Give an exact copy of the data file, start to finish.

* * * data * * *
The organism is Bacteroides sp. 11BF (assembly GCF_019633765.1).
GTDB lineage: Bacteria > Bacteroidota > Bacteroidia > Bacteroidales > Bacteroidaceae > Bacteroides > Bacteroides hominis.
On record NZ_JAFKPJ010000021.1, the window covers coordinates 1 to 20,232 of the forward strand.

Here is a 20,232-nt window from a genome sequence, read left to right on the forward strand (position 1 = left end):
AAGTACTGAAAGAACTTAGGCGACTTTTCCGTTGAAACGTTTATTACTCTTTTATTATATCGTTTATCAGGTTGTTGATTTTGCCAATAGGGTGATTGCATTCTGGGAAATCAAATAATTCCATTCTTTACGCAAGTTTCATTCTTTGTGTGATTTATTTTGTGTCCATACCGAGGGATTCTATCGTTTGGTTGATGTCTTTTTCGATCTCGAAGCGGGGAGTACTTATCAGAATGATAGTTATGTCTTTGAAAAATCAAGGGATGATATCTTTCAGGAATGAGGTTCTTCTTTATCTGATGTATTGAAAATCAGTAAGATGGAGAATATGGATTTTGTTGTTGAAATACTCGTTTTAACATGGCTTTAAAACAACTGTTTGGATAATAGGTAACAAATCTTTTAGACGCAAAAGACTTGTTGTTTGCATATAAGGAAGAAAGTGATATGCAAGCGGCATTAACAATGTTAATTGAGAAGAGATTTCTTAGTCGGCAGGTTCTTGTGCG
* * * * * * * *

The organism is Bacteroides sp. 11BF (assembly GCF_019633765.1).
GTDB lineage: Bacteria > Bacteroidota > Bacteroidia > Bacteroidales > Bacteroidaceae > Bacteroides > Bacteroides hominis.
On record NZ_JAFKPJ010000021.1, the window covers coordinates 1 to 20,232 of the forward strand.

Here is a 20,232-nt window from a genome sequence, read left to right on the forward strand (position 1 = left end):
AAGTACTGAAAGAACTTAGGCGACTTTTCCGTTGAAACGTTTATTACTCTTTTATTATATCGTTTATCAGGTTGTTGATTTTGCCAATAGGGTGATTGCATTCTGGGAAATCAAATAATTCCATTCTTTACGCAAGTTTCATTCTTTGTGTGATTTATTTTGTGTCCATACCGAGGGATTCTATCGTTTGGTTGATGTCTTTTTCGATCTCGAAGCGGGGAGTACTTATCAGAATGATAGTTATGTCTTTGAAAAATCAAGGGATGATATCTTTCAGGAATGAGGTTCTTCTTTATCTGATGTATTGAAAATCAGTAAGATGGAGAATATGGATTTTGTTGTTGAAATACTCGTTTTAACATGGCTTTAAAACAACTGTTTGGATAATAGGTAACAAATCTTTTAGACGCAAAAGACTTGTTGTTTGCATATAAGGAAGAAAGTGATATGCAAGCGGCATTAACAATGTTAATTGAGAAGAGATTTCTTAGTCGGCAGGTTCTTGTGCG